For 50 Minutes, Netanyahu's Fate Was Controlled by Two Women in Black

Inside the courtroom of Netanyahu's corruption trial a parallel Israel existed in which the prime minister did not boast all his usual powers

Anshel Pfeffer
Anshel Pfeffer
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Netanyahu consults with his lawyers at the Jerusalem District Court on the first day of his trial, May 24, 2020.
Netanyahu consults with his lawyers at the Jerusalem District Court on the first day of his trial, May 24, 2020.Credit: Amit Shabi
Anshel Pfeffer
Anshel Pfeffer

Last week I asked Uri Korb, one of the prosecutors in former prime minister Ehud Olmert’s trial, what the meaning of the opening session of Prime Minister Benjamin Netanyahu’s trial on Sunday was. After all, it’s just a technical stage of the trial. “The opening session is the first time the defendant sees the prosecutor,” Korb pointed out. “It’s a sobering moment, especially for someone who was the prime minister. Suddenly, he comes face-to-face with the person who has been preparing the case against him for months, and will be doing everything to put him in prison from now on.” 

The moment Netanyahu walked in to courtroom 317 at the Jerusalem District Court, a few minutes before 3:00 P.M., and came face-to-face for the first time with Senior State Prosecutor Liat Ben Ari was pivotal. Ben Ari has been building the case against him for over three years now, and will lead the prosecution in his trial. Just before entering the courtroom, Netanyahu made a fifteen-minute statement in the corridor. Flanked by Likud ministers, he lambasted the police and the prosecution.

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Someone had made sure to bring a wooden lectern bearing the official seal of the State of Israel to the courthouse especially for the statement. The statement was played by the television networks in its entirety, with no interruptions from journalists. The media was permitted to report on the case freely, but only from the floor below the courtroom, where they watched the proceedings on a closed-circuit television. It was the perfect image of Netanyahu’s Israel – a confrontational and irreverent press, saying and reporting whatever it pleases while Netanyahu floats serenely above.

Netanyahu was in command of the moment, with all the power of the premiership. In the corridor he was still in his Israel, where he is all-powerful.

Senior State Prosecutor Liat Ben Ari at the Jerusalem District Court before Netanyahu's trial began, May 24, 2020 Credit: Ohad Zwigenberg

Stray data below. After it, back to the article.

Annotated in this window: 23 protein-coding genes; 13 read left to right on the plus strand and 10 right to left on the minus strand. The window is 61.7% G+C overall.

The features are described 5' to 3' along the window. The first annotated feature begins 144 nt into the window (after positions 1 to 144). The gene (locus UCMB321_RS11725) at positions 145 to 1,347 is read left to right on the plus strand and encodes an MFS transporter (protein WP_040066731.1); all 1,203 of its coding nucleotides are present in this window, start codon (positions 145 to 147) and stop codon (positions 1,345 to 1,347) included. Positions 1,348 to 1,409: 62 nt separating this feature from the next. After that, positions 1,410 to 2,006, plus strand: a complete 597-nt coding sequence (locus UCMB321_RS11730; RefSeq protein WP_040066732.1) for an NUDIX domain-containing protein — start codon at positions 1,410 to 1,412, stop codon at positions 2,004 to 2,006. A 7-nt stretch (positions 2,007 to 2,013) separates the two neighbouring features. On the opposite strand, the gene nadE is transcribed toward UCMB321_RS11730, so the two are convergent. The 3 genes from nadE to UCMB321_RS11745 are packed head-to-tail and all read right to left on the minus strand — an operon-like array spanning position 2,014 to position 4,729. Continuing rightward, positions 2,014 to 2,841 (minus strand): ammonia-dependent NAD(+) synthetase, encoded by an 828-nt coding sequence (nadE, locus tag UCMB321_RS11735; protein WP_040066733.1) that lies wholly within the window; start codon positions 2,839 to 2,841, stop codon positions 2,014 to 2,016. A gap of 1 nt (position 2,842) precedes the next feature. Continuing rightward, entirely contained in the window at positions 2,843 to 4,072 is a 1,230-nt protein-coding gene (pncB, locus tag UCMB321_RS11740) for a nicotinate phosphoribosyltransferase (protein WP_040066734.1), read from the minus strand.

On the other side of the wall, in the courtroom, was a parallel Israel, one in which Netanyahu is a defendant who was allowed to bring just one lawyer with him. A parallel Israel where Netanyahu was forced, against his will, into a position where presiding Judge Rivka Friedman-Feldman and her colleagues Moshe Bar-Am and Oded Shaham were in charge for fifty minutes.

While the photographers were still in the courtroom, before the judges’ entrance, Netanyahu remained standing, to deny them a picture of him sitting on the defendants’ bench. As they left and Netanyahu settled down, he tried to remain ramrod straight and look straight ahead at Friedman-Feldman. The CCTV cameras through which journalists could observe the proceedings were focused on his back. The minutes ticked on and the prime inister's lawyer, Micha Fettman, spoke, followed by the three other defendants' lawyers. Netanyahu could be seen looking sideways furtively at Ben Ari, sitting just three meters away from him at the prosecution table. He became increasingly and visibly uncomfortable, caught between two women in black robes who now control his fate.

At one point, Ben Ari compared the quantity of evidence in the case to that of “the Holyland case in which I was, coincidentally, also involved.” There was no coincidence there. The Holyland case was the one in which Olmert was convicted. I’ve taken down one prime minister already, Ben Ari was telling Netanyahu, I can do it again.

Friedman-Feldman (center) at the judges' bench on the first day of Netanyahu's trial, May 24, 2020.Credit: Amit Shabi

Fettman and Netanyahu’s second lawyer, Amit Hadad, referred to him as “the prime minister” throughout the session, emphasizing the words. But Friedman-Feldman made a point of calling him “Mr. Netanyahu” and even admonished one of the lawyers by saying “you’re obstructing Mr. Netanyahu’s view,” so he could see the full majesty of Israeli justice.

It was a majestic moment. No matter how long the trial takes and whatever the verdict will be, those fifty minutes in which Netanyahu was just another defendant were never to be taken for granted. He had done everything, fair and foul, to try and avoid his day in court. But there he was, answering to Friedman-Feldman. It was a rare moment, not just for Israel, a country where a prime minister and a president have already gone to prison. It would have been a rare moment anywhere in the world, where leaders are almost never held accountable in court for their alleged crimes. For fifty minutes, it wasn’t Netanyahu’s Israel.

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